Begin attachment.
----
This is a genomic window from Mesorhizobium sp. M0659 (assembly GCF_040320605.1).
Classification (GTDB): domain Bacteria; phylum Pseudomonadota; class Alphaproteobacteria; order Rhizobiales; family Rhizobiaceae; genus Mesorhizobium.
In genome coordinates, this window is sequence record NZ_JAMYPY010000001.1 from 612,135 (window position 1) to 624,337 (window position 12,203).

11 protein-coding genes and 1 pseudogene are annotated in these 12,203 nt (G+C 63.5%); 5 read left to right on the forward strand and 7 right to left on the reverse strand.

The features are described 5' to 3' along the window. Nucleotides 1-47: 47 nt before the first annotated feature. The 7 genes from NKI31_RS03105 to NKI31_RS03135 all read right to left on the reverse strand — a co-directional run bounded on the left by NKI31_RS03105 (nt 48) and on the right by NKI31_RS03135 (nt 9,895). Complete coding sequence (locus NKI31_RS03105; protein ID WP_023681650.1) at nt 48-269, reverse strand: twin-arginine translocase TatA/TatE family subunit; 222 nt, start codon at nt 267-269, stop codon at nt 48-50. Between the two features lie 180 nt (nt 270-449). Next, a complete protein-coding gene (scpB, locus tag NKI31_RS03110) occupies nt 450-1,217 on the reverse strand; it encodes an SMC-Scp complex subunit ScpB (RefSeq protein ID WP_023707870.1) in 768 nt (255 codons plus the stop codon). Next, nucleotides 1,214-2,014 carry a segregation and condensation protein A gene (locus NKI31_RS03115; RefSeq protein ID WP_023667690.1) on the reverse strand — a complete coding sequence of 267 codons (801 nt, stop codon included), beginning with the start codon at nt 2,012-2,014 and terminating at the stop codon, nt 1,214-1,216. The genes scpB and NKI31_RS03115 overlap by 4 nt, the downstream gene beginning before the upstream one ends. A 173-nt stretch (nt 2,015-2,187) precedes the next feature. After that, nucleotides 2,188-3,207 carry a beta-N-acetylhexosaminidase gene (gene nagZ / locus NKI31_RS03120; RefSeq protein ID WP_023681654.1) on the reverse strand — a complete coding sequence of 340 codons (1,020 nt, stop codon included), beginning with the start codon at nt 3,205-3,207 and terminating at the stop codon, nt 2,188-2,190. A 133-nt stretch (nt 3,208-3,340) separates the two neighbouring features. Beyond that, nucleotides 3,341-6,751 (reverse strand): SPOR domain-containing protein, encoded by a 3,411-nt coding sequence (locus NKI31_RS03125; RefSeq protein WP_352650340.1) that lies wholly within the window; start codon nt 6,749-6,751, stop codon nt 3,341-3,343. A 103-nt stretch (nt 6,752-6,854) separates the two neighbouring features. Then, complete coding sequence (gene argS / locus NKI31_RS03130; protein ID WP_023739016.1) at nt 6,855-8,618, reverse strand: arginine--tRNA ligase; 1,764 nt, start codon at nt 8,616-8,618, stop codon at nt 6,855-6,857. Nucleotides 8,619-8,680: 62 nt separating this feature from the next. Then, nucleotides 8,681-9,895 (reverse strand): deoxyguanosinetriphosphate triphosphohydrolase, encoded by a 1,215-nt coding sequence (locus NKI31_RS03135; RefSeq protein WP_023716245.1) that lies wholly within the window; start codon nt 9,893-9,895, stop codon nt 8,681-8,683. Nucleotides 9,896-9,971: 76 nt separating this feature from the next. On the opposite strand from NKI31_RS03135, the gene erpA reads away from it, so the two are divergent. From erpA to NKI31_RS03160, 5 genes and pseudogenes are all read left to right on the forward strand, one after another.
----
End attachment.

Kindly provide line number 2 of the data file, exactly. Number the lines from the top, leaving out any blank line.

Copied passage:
Classification (GTDB): domain Bacteria; phylum Pseudomonadota; class Alphaproteobacteria; order Rhizobiales; family Rhizobiaceae; genus Mesorhizobium.